The Pear Avenue Theatre presents Harold Pinter’s investigation of modern relationships, “...

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Magazine

Tracing history on foot: Hidden Villa’s long hike

Tracing history on foot: Hidden Villa’s long hike


Campers on Hidden Villa’s Sierra Backpacking Trip study historical photos to measure how the land has changed and alternate serving as student leaders who guide the route of their three-week trek.

Amid the high-tech camps and programs of a Bay Area ...

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Going the distance<: No Shoes, Please

From a recent Time magazine “Milestones” section: “Died, Yusai Sakai, 87, one of only three Buddhist monks since 1571 to twice complete the rigorous Sennichi Kaiho Gyo, a seven-year ordeal of fasting and running. Those unable to complete it are expected to take their own life.”

The report of Sakai’s actual demise aside, I thought his obituary was hilarious because here’s what the Kaiho Gyo is: In each of the first three years, for 100 consecutive days, you rise at midnight to pray and then run an 18-mile trail that circumambulates a sacred mountain. In years four and five, you increase the run days to 200. In year five, you include a nine-day period in which you continuously chant a single mantra without food, water or sleep. In year six, you walk 37.5 miles for 100 consecutive days, and in year seven, you walk 52.5 miles for 100 days, then 18 miles for another 100 days.

If you make it through the first 100 days, you’re obligated to finish – if you don’t, you’re traditionally expected to commit suicide by either hanging or disembowelment.

That’s what I call a real do-or-die situation. Plus, it sounds like a quintessentially Japanese proposition: First, design an impossible task; second, set expectations high, starting with “near perfect” as the goal; third, attach the stigma of shame to any failure; and finally, make death the only option to success. It’s classic.

I didn’t grow up under any penalties of death, mind you, but there was definitely a seriousness of purpose in all our family endeavors. From cleaning floors to trips to Disneyland, everything had to be executed properly and well. And nothing is made too easy. At family parties, the food is often spare in seasonings so that you can’t drown mistakes in sauces or mask errant flavors with a lot of herbs. Alcohol isn’t served, so you also can’t jolly up the crowd or dull any senses with liquor before the main dishes appear. (I’ve always thought my Acosta relations – who are never without their vino under any circumstances – are generally an easier crowd to please, because parties are typically deemed successful the minute corks start popping.)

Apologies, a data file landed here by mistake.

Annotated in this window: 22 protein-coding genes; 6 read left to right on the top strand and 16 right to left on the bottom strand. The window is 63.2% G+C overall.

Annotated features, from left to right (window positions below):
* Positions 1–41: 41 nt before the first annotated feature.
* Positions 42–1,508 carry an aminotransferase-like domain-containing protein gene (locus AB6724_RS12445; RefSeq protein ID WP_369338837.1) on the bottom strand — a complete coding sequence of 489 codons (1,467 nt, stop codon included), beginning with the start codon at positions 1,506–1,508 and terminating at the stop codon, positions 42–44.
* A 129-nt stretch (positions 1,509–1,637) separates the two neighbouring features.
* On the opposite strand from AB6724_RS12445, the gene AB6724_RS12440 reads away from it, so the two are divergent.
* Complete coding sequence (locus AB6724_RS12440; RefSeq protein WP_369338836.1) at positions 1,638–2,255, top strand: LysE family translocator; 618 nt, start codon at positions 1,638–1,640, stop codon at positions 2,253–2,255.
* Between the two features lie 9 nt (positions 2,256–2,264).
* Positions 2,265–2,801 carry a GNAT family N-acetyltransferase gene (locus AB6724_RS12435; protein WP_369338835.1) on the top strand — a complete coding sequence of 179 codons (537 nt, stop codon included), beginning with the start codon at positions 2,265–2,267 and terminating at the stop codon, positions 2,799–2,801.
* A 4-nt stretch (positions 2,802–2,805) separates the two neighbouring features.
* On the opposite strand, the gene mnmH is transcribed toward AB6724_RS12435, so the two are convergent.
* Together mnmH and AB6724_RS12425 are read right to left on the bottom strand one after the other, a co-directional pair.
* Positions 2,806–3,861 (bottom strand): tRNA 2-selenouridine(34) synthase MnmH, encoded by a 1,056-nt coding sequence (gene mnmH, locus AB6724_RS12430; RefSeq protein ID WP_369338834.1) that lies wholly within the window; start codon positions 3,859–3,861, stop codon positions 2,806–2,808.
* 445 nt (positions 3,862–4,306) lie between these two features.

Post-event scrutiny avails all sorts of lessons to be learned: Was the house spotless, the meal attractively displayed and delicious? Did the guests enjoy themselves? Did we make it all look effortless? Plus, in my mother’s kitchen, attitude counts. If you prepare any dish while grousing, even silently in your own head, about having to do it, then the food is wrecked before it’s even served, which then begs the question: Do you need to fix yourself before you fix another meal?

I wouldn’t be surprised if Sakai pondered the same thing himself in one form or another. The ultimate purpose of the 24,850-mile Kaiho Gyo is enlightenment. In addition to the mental and physical challenges, Sakai trained in meditation and calligraphy and performed menial temple chores. He finished his first Kaiho Gyo (starting in 1973) in 1980, took a half-year break and finished his second go-around in 1987 at age 60.

Talk about being thoroughly committed. Now that’s what I call Japanese.